Whether you’ve already flocked to the theaters to check out the Birds of Prey movie, or are making plans to do so over Valentine’s weekend, this comic is absolutely for you. The first in a four-part miniseries brings the very specific partnership of Harley, Renee Montoya, Black Canary, Cassandra Cain, and Huntress into the world of the comics, and it’s safe to assume that chaos will ensue. With Jimmy Palmiotti and Amanda Conner - whose prolific run on Harley Quinn absolutely influenced the film aesthetically and spiritually - at the helm, there’s quite a lot to get excited about with this issue. — Jenna Anderson
The Life of Captain Marvel took on the tall order of streamlining Captain Marvel’s origin story and making it compelling for a modern audience, and it did so in spades. Margaret Stohl, Carlos Pacheco, and Marguerite Sauvage created a gorgeous book that enhanced Carol’s mythos and set her up for the future in a big way, and now you can get the whole storyline in one place with The Life of Captain Marvel Marvel Select Hardcover. If you want a great starting point for Cap, you can’t go wrong with this, and that awesome Artgerm cover doesn’t hurt either! — Matthew Aguilar
Written and illustrated by Faithless’ Maria Llovet, Loud follows a motley crew of characters at its titular night club and the unforgettable and potentially deadly night that ensues from there. Early previews of the graphic novel have given off profound and incredibly punk-rock vibes, with a plot that will have to be seen to be believed. This looks like a spiritual sequel to books like Phantogram and How to Talk to Girls at Parties in all the right ways, and it will hopefully find an audience that is as eclectic as it is. — Jenna Anderson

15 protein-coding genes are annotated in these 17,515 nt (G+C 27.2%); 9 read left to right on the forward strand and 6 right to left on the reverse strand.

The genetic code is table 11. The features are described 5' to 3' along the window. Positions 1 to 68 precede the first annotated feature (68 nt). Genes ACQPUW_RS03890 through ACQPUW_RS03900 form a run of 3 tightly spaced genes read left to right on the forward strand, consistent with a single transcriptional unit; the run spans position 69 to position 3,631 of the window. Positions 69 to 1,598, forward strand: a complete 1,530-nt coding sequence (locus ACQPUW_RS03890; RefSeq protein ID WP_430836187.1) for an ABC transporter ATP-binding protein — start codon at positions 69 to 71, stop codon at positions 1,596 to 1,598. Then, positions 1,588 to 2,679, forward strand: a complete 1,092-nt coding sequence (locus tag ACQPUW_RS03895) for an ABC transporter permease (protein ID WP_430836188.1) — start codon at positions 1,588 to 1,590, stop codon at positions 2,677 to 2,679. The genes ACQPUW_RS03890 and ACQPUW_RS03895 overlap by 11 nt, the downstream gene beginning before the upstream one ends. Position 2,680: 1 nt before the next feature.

Writing and art by Ben Passmore
Published by Koyama Press
Having picked up Sports Is Hell as last year’s Small Press Expo, we overlooked that it got its wide release last week. We’re addressing that now since it’s too good of a comic not to comment on. Ben Passmore's Sports is Hell is a raw political fable that uses a sports night riot to express disillusion with the calculated human sacrifices made in the interest of political gain. The riot soon spreads, turning the entire city into a post-apocalyptic wasteland, inheriting a desolation expressed through Passmore’s artwork. Passmore peppers the story with sly references to the state of modern politics, pulling no punches as he drives home the analogy of politics as a team sport. This is a can’t-miss, subtle rending of our political state-of-being that reaches past the symptoms to grab the systemic illness by the throat. -- Jamie Lovett